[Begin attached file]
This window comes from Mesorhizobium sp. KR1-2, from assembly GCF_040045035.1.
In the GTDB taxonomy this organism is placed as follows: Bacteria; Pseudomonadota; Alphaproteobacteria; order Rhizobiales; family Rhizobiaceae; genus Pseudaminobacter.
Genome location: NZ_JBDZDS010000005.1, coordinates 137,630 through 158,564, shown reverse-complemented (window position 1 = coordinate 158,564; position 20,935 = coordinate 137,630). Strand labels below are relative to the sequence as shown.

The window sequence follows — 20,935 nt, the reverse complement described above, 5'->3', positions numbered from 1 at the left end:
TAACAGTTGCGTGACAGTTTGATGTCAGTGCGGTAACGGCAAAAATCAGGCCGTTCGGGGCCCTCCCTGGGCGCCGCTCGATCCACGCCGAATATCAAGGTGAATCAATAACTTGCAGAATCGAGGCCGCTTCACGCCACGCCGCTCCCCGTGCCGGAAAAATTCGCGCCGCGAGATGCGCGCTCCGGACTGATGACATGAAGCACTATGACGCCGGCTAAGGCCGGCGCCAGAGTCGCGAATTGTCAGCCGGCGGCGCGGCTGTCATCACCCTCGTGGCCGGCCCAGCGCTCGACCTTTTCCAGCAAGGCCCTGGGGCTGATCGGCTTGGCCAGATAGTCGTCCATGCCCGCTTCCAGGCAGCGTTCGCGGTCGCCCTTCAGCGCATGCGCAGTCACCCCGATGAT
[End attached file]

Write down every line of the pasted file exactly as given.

This window comes from Mesorhizobium sp. KR1-2, from assembly GCF_040045035.1.
In the GTDB taxonomy this organism is placed as follows: Bacteria; Pseudomonadota; Alphaproteobacteria; order Rhizobiales; family Rhizobiaceae; genus Pseudaminobacter.
Genome location: NZ_JBDZDS010000005.1, coordinates 137,630 through 158,564, shown reverse-complemented (window position 1 = coordinate 158,564; position 20,935 = coordinate 137,630). Strand labels below are relative to the sequence as shown.

The window sequence follows — 20,935 nt, the reverse complement described above, 5'->3', positions numbered from 1 at the left end:
TAACAGTTGCGTGACAGTTTGATGTCAGTGCGGTAACGGCAAAAATCAGGCCGTTCGGGGCCCTCCCTGGGCGCCGCTCGATCCACGCCGAATATCAAGGTGAATCAATAACTTGCAGAATCGAGGCCGCTTCACGCCACGCCGCTCCCCGTGCCGGAAAAATTCGCGCCGCGAGATGCGCGCTCCGGACTGATGACATGAAGCACTATGACGCCGGCTAAGGCCGGCGCCAGAGTCGCGAATTGTCAGCCGGCGGCGCGGCTGTCATCACCCTCGTGGCCGGCCCAGCGCTCGACCTTTTCCAGCAAGGCCCTGGGGCTGATCGGCTTGGCCAGATAGTCGTCCATGCCCGCTTCCAGGCAGCGTTCGCGGTCGCCCTTCAGCGCATGCGCAGTCACCCCGATGAT